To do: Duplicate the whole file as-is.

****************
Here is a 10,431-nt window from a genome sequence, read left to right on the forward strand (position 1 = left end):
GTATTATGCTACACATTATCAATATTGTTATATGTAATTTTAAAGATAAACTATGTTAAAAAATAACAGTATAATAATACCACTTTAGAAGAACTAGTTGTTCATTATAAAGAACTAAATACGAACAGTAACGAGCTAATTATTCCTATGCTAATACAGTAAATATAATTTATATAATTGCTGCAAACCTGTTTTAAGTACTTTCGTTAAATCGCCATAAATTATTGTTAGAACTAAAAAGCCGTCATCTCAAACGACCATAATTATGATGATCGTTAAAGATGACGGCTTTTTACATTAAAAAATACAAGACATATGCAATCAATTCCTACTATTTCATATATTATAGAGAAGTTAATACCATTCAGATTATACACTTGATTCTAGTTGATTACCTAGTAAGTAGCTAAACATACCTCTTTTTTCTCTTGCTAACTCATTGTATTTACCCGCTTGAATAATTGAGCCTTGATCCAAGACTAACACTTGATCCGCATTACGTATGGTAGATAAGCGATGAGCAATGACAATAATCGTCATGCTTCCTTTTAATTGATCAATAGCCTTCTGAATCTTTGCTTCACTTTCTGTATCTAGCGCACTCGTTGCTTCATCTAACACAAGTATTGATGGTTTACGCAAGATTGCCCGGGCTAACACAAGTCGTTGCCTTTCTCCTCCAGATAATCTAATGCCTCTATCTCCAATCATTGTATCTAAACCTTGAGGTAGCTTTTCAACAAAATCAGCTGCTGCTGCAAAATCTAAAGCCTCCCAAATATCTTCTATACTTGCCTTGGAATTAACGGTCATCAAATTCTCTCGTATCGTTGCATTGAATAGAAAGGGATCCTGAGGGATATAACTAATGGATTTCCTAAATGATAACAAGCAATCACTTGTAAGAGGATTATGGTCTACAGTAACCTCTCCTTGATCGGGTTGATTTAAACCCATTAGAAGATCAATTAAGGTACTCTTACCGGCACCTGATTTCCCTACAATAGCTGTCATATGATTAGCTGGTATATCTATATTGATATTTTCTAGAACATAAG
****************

Here is a 10,431-nt window from a genome sequence, read left to right on the forward strand (position 1 = left end):
GTATTATGCTACACATTATCAATATTGTTATATGTAATTTTAAAGATAAACTATGTTAAAAAATAACAGTATAATAATACCACTTTAGAAGAACTAGTTGTTCATTATAAAGAACTAAATACGAACAGTAACGAGCTAATTATTCCTATGCTAATACAGTAAATATAATTTATATAATTGCTGCAAACCTGTTTTAAGTACTTTCGTTAAATCGCCATAAATTATTGTTAGAACTAAAAAGCCGTCATCTCAAACGACCATAATTATGATGATCGTTAAAGATGACGGCTTTTTACATTAAAAAATACAAGACATATGCAATCAATTCCTACTATTTCATATATTATAGAGAAGTTAATACCATTCAGATTATACACTTGATTCTAGTTGATTACCTAGTAAGTAGCTAAACATACCTCTTTTTTCTCTTGCTAACTCATTGTATTTACCCGCTTGAATAATTGAGCCTTGATCCAAGACTAACACTTGATCCGCATTACGTATGGTAGATAAGCGATGAGCAATGACAATAATCGTCATGCTTCCTTTTAATTGATCAATAGCCTTCTGAATCTTTGCTTCACTTTCTGTATCTAGCGCACTCGTTGCTTCATCTAACACAAGTATTGATGGTTTACGCAAGATTGCCCGGGCTAACACAAGTCGTTGCCTTTCTCCTCCAGATAATCTAATGCCTCTATCTCCAATCATTGTATCTAAACCTTGAGGTAGCTTTTCAACAAAATCAGCTGCTGCTGCAAAATCTAAAGCCTCCCAAATATCTTCTATACTTGCCTTGGAATTAACGGTCATCAAATTCTCTCGTATCGTTGCATTGAATAGAAAGGGATCCTGAGGGATATAACTAATGGATTTCCTAAATGATAACAAGCAATCACTTGTAAGAGGATTATGGTCTACAGTAACCTCTCCTTGATCGGGTTGATTTAAACCCATTAGAAGATCAATTAAGGTACTCTTACCGGCACCTGATTTCCCTACAATAGCTGTCATATGATTAGCTGGTATATCTATATTGATATTTTCTAGAACATAAG